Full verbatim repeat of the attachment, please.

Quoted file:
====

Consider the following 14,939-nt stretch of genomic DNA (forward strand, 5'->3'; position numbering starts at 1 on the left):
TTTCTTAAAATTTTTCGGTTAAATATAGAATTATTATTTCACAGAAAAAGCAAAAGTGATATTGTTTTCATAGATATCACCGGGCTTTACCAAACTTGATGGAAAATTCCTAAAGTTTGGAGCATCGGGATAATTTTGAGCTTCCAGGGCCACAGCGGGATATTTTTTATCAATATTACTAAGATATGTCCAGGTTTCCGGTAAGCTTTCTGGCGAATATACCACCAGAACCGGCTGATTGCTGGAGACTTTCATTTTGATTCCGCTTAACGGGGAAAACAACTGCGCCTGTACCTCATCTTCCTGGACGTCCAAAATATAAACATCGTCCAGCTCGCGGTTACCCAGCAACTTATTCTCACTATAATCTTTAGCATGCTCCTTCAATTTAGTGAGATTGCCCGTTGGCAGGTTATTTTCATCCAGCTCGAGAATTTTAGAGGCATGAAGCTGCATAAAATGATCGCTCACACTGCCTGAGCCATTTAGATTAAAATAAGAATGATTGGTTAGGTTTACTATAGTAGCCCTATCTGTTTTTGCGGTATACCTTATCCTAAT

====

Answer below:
Consider the following 14,939-nt stretch of genomic DNA (forward strand, 5'->3'; position numbering starts at 1 on the left):
TTTCTTAAAATTTTTCGGTTAAATATAGAATTATTATTTCACAGAAAAAGCAAAAGTGATATTGTTTTCATAGATATCACCGGGCTTTACCAAACTTGATGGAAAATTCCTAAAGTTTGGAGCATCGGGATAATTTTGAGCTTCCAGGGCCACAGCGGGATATTTTTTATCAATATTACTAAGATATGTCCAGGTTTCCGGTAAGCTTTCTGGCGAATATACCACCAGAACCGGCTGATTGCTGGAGACTTTCATTTTGATTCCGCTTAACGGGGAAAACAACTGCGCCTGTACCTCATCTTCCTGGACGTCCAAAATATAAACATCGTCCAGCTCGCGGTTACCCAGCAACTTATTCTCACTATAATCTTTAGCATGCTCCTTCAATTTAGTGAGATTGCCCGTTGGCAGGTTATTTTCATCCAGCTCGAGAATTTTAGAGGCATGAAGCTGCATAAAATGATCGCTCACACTGCCTGAGCCATTTAGATTAAAATAAGAATGATTGGTTAGGTTTACTATAGTAGCCCTATCTGTTTTTGCGGTATACCTTATCCTAAT